Kyle Field is set to host the first Texas A&M football game of the season in one week, and the Aggies’ hallowed stadium has new enhancements to ensure those in attendance stay safe amid the COVID-19 pandemic.
From distanced entrances to touchless concessions and limited elevator capacities, everything in Kyle Field has been tailored to follow COVID-19 protocols.
“Everything we’re doing is set up to get us to game two, is to get us to game three, is to get us to game four, so we can have all of our games and have everybody be safe, healthy and have an enjoyable time,” said Kevin Hurley, A&M’s senior associate athletic director for facilities, while giving a tour of the stadium’s COVID-19 enhancements Friday afternoon.
Every seat and space will be used to get to the allowed 25% capacity, Hurley said. Fans will be required to wear a mask at all times except when eating or drinking and must be stationary when doing so. Hurley added that security personnel have been trained to follow COVID-19 protocols and have the ability to remove fans who continue to not wear masks inside the stadium.
Field access will have extreme restrictions. The NCAA has extended the team areas to the 15-yard lines this season to accommodate social distancing. At Kyle Field, that area has been marked by a white box, and Hurley said every person inside that box will have been tested under the Southeastern Conference’s guidelines.
Yell Leaders are not allowed to be on the field due to the restrictions and will lead Aggie fans from platforms stationed along the bottom of the east side of the stadium. Additionally, the Parsons Mounted Calvary cannon will be stationed in the northeast corner but won’t be fired during the game. Instead, the cannon was brought into Kyle Field this week to record firings, which will be played on the scoreboard during the game when A&M scores.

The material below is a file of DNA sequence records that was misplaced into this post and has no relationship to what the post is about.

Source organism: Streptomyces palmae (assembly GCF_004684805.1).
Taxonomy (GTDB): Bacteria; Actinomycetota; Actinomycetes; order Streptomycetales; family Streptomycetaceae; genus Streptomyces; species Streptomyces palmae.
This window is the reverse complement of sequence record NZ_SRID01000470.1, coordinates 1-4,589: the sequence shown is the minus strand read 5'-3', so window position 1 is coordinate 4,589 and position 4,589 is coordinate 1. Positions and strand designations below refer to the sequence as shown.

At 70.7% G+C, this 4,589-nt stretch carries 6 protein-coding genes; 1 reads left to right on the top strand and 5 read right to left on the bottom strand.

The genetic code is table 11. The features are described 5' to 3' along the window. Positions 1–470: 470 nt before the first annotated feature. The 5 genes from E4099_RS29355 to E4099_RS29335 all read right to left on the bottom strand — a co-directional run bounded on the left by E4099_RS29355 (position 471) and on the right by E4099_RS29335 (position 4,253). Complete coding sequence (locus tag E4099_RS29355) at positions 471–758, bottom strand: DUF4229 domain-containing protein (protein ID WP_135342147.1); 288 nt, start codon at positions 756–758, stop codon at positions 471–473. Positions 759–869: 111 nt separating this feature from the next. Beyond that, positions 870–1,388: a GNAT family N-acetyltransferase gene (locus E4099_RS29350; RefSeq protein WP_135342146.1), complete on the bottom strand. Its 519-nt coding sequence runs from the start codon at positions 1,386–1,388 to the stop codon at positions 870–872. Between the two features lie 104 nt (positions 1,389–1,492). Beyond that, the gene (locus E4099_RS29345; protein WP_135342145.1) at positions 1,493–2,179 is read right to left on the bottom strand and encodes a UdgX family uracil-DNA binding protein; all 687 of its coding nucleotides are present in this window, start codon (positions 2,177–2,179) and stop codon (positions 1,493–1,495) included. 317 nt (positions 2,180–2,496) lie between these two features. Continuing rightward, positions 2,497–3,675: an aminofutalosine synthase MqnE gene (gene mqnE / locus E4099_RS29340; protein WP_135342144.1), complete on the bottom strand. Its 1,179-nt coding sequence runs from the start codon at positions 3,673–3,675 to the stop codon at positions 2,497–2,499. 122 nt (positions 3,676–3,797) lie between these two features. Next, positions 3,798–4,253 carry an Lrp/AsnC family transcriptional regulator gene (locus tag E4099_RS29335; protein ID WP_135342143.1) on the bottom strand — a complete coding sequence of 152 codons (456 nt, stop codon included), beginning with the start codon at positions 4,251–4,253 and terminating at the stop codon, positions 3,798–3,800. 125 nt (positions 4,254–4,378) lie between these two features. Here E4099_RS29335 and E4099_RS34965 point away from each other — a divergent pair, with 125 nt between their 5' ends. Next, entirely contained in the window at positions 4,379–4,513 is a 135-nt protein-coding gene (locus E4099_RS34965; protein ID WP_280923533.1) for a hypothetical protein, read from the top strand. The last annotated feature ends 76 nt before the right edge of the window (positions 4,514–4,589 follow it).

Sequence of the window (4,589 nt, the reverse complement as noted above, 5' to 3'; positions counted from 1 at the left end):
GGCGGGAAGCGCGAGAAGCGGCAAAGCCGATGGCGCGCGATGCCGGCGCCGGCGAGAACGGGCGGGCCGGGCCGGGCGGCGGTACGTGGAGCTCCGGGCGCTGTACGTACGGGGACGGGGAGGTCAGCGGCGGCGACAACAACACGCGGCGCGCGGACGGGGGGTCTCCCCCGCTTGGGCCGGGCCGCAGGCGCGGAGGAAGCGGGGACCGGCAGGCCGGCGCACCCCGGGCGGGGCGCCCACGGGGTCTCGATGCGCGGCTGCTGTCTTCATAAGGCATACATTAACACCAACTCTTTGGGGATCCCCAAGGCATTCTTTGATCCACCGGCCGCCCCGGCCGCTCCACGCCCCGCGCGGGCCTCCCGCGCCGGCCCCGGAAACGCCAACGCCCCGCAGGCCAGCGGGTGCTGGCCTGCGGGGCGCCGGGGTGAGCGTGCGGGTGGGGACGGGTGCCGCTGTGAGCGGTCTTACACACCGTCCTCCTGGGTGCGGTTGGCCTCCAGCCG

“Various folks that normally would be on the sideline are not on the sideline,” Hurley said. “Inside the field wall, the SEC has really gone to a ruthless reduction of passes. I mean, it is down to nobody down there. The SEC is trying to protect the student-athlete bubble or student-athlete functioning unit.”
With the NCAA extending the recruiting dead-period through the end of the year this week, A&M will not officially host recruits this fall. Hurley said there also have been cut backs to tickets given to A&M staff, student-athletes and high school coaches.
Indoor spaces such as club levels will have air conditioning turned over six times each hour, Hurley said, which is the same as a medical facility. Fans sitting in suites will not be allowed to “suite hop” and will be treated as a family unit, as will the Aggie Band. Plexiglas has been installed between each suite.
These protocols will be taken to other A&M athletic venues, such as Ellis Field and Reed Arena, Hurley said. A&M will host its first soccer game on Sept. 27 and its first volleyball game on Oct. 17.